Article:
Overall, we feel we have had some success in getting out these messages.  Parents have sent their kids over to bring us their trash; some people have thanked us for doing this.  Others have asked us how much we get paid… and when we tell them we are volunteers, their eyes register surprise.  Still others think that the park entrance fee absolves them from having to pick up and leave their trash in the barrels the county provides!

Our nickname was bestowed on us by the Surfrider Foundation’s South Texas chapter and their president, Rob Nixon, who has fought this battle for a long time.  He was instrumental in recently obtaining a commitment from the Cameron County Commissioners, the County Parks Department, and the Constable for this precinct to provide more oversight and start enforcing the litter laws on county beaches.  Additio-nally, our group met with the Director and Assistant Director of the Parks Department and asked them to provide more trash barrels, more frequent pick-ups, and requested that they re-visit the possibility of instituting  the “Cash for Trash” program, which has been very successful on the northern part of the island, at Isla Blanca Park also.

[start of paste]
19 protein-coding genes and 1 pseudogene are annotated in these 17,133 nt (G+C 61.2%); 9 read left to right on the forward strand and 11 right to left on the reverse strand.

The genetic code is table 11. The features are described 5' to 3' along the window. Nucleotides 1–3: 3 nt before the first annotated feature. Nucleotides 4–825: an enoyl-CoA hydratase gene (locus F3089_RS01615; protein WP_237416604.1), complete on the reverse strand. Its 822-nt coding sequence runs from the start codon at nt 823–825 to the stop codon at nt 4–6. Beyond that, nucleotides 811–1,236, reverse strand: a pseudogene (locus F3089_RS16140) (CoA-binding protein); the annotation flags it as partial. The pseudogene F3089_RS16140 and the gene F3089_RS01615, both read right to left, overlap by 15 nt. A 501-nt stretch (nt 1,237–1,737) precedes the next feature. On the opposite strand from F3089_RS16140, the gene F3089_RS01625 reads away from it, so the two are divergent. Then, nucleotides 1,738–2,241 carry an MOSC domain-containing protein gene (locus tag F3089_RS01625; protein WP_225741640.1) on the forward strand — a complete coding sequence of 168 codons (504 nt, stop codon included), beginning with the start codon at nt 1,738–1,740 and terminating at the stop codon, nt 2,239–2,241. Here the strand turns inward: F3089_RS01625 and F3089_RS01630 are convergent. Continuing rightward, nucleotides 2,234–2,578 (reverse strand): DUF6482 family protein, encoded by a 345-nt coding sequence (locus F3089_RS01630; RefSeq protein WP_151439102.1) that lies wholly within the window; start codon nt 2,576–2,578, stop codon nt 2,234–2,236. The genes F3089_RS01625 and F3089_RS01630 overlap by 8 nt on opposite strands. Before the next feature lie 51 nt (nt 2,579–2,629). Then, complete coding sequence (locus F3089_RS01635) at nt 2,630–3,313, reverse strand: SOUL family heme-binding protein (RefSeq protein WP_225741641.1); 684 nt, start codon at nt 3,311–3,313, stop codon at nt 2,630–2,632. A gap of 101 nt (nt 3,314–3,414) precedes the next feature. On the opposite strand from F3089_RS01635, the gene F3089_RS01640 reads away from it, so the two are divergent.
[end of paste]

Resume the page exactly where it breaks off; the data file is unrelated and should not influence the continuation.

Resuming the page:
If you live in the Lower Laguna Madre area, or are just visiting the beach one weekend, we would love to have you join our group!  Our motivation and mottos are simple: “The person who really counts in the world is the doer, not the mere critic — the person who actually does the work, even if roughly and imperfectly, not the person who only talks or writes about how it ought to be done. ” (Theodore Roosevelt) –

and

“Never doubt that a small group of thoughtful, committed citizens can change the world.  Indeed, it is the only thing that ever has.” (Margaret Meade)